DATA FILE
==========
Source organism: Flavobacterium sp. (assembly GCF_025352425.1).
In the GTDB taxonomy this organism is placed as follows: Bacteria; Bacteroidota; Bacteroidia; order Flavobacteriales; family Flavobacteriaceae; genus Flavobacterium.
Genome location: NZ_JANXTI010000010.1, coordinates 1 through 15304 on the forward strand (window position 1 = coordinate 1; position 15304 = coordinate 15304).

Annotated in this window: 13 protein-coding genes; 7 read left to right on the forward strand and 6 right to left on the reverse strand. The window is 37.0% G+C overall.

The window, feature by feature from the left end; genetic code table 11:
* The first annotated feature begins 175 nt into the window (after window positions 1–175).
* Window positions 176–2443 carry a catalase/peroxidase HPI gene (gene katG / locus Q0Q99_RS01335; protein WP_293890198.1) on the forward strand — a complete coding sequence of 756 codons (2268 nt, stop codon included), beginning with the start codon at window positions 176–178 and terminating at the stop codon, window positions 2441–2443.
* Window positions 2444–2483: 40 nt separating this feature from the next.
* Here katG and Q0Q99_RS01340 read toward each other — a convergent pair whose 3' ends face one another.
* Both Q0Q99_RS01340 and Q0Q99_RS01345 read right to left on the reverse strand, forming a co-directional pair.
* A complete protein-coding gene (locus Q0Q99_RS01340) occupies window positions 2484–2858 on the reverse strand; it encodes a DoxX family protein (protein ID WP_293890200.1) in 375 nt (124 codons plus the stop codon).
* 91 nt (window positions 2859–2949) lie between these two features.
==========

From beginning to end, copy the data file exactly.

Source organism: Flavobacterium sp. (assembly GCF_025352425.1).
In the GTDB taxonomy this organism is placed as follows: Bacteria; Bacteroidota; Bacteroidia; order Flavobacteriales; family Flavobacteriaceae; genus Flavobacterium.
Genome location: NZ_JANXTI010000010.1, coordinates 1 through 15304 on the forward strand (window position 1 = coordinate 1; position 15304 = coordinate 15304).

Annotated in this window: 13 protein-coding genes; 7 read left to right on the forward strand and 6 right to left on the reverse strand. The window is 37.0% G+C overall.

The window, feature by feature from the left end; genetic code table 11:
* The first annotated feature begins 175 nt into the window (after window positions 1–175).
* Window positions 176–2443 carry a catalase/peroxidase HPI gene (gene katG / locus Q0Q99_RS01335; protein WP_293890198.1) on the forward strand — a complete coding sequence of 756 codons (2268 nt, stop codon included), beginning with the start codon at window positions 176–178 and terminating at the stop codon, window positions 2441–2443.
* Window positions 2444–2483: 40 nt separating this feature from the next.
* Here katG and Q0Q99_RS01340 read toward each other — a convergent pair whose 3' ends face one another.
* Both Q0Q99_RS01340 and Q0Q99_RS01345 read right to left on the reverse strand, forming a co-directional pair.
* A complete protein-coding gene (locus Q0Q99_RS01340) occupies window positions 2484–2858 on the reverse strand; it encodes a DoxX family protein (protein ID WP_293890200.1) in 375 nt (124 codons plus the stop codon).
* 91 nt (window positions 2859–2949) lie between these two features.